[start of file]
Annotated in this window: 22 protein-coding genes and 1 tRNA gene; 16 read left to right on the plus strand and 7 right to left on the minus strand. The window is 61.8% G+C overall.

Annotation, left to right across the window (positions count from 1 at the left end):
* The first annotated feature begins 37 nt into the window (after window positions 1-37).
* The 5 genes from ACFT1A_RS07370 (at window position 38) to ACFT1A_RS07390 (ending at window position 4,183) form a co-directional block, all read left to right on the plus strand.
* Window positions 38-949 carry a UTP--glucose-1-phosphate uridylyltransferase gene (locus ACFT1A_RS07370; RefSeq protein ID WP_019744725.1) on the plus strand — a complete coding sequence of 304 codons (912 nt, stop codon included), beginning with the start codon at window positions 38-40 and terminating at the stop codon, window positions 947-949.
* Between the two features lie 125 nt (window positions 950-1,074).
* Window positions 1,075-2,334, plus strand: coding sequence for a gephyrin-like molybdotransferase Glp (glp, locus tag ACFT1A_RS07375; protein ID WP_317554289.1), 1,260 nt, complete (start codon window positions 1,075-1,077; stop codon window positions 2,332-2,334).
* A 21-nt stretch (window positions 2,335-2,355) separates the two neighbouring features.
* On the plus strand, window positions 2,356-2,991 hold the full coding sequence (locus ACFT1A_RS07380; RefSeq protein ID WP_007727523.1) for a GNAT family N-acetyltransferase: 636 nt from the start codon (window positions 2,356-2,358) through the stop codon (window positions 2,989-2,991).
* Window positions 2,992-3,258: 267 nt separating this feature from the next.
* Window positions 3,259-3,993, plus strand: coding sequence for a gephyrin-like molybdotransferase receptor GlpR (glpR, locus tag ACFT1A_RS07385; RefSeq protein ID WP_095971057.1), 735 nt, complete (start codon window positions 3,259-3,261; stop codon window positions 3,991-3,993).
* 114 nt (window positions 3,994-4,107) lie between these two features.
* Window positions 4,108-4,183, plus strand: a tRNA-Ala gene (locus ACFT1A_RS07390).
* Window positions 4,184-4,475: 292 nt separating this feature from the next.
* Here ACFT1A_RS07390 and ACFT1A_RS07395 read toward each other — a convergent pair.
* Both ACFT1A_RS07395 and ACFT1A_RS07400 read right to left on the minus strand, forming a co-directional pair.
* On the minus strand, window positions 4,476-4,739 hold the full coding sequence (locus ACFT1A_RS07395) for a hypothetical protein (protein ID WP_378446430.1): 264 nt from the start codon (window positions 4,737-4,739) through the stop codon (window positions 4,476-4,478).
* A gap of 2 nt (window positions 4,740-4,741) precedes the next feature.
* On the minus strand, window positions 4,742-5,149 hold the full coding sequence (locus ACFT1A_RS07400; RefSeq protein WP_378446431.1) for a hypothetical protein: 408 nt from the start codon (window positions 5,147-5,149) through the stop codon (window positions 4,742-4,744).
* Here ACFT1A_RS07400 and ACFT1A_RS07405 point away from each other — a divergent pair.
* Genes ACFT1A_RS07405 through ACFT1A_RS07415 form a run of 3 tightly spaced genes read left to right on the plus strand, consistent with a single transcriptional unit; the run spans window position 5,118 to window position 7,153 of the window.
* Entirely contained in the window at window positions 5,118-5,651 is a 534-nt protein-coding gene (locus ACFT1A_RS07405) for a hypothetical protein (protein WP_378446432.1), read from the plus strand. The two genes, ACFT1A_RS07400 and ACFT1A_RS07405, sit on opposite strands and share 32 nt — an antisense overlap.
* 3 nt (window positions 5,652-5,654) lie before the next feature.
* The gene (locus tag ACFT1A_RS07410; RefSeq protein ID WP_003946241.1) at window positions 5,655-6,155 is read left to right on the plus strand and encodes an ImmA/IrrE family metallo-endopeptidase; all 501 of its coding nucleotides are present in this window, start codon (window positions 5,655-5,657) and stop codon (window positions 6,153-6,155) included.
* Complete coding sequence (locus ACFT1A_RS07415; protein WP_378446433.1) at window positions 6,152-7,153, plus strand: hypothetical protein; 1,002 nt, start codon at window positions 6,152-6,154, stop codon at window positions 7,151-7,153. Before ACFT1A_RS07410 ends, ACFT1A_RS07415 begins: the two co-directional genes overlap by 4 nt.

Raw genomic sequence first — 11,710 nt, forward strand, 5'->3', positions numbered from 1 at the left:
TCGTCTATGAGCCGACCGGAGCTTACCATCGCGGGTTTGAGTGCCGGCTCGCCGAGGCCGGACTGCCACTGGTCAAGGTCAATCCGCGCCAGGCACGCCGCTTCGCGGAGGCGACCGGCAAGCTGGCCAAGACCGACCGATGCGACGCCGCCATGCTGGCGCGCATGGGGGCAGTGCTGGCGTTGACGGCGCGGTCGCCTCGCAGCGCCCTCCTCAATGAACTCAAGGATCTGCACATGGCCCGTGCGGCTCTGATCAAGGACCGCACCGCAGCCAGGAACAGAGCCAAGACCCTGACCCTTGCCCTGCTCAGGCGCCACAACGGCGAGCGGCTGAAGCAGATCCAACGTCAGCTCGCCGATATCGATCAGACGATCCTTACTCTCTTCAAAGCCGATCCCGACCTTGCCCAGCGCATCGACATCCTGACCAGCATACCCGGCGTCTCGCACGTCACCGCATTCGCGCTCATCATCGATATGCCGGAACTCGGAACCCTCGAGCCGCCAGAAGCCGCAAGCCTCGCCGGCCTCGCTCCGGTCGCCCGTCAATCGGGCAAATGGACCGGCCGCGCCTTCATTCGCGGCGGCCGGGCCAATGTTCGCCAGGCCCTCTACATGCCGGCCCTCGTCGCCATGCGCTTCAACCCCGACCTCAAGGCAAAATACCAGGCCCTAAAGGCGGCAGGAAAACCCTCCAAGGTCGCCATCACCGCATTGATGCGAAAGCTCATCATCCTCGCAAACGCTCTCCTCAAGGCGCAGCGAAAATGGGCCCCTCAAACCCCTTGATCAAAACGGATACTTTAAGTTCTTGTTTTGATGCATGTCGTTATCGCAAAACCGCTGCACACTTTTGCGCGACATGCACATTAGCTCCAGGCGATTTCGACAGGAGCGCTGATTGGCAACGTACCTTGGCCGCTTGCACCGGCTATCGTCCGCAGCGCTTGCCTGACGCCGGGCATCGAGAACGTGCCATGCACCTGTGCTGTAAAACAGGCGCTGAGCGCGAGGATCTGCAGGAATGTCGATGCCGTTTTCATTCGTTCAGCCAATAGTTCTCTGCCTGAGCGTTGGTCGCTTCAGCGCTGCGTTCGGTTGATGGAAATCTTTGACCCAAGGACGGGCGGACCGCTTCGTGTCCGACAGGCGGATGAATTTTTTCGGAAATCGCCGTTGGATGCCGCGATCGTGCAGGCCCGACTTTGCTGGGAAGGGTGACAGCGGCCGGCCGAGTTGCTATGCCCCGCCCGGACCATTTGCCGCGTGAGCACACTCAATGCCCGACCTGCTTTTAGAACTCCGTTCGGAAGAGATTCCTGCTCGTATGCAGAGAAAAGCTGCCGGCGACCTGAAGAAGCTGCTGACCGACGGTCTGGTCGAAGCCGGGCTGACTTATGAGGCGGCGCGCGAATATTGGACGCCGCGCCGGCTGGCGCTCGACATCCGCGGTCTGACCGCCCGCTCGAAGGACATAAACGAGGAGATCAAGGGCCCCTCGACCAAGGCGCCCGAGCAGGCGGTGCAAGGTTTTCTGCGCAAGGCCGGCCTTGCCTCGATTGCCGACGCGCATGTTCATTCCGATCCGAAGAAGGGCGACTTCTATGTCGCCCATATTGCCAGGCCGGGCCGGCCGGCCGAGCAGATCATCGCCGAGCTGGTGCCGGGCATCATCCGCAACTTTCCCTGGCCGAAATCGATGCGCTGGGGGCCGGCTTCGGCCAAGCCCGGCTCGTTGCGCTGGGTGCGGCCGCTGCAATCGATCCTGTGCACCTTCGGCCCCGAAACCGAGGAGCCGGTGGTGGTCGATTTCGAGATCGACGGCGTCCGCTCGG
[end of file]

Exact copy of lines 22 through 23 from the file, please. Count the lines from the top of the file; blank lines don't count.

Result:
* Entirely contained in the window at window positions 5,118-5,651 is a 534-nt protein-coding gene (locus ACFT1A_RS07405) for a hypothetical protein (protein WP_378446432.1), read from the plus strand. The two genes, ACFT1A_RS07400 and ACFT1A_RS07405, sit on opposite strands and share 32 nt — an antisense overlap.
* 3 nt (window positions 5,652-5,654) lie before the next feature.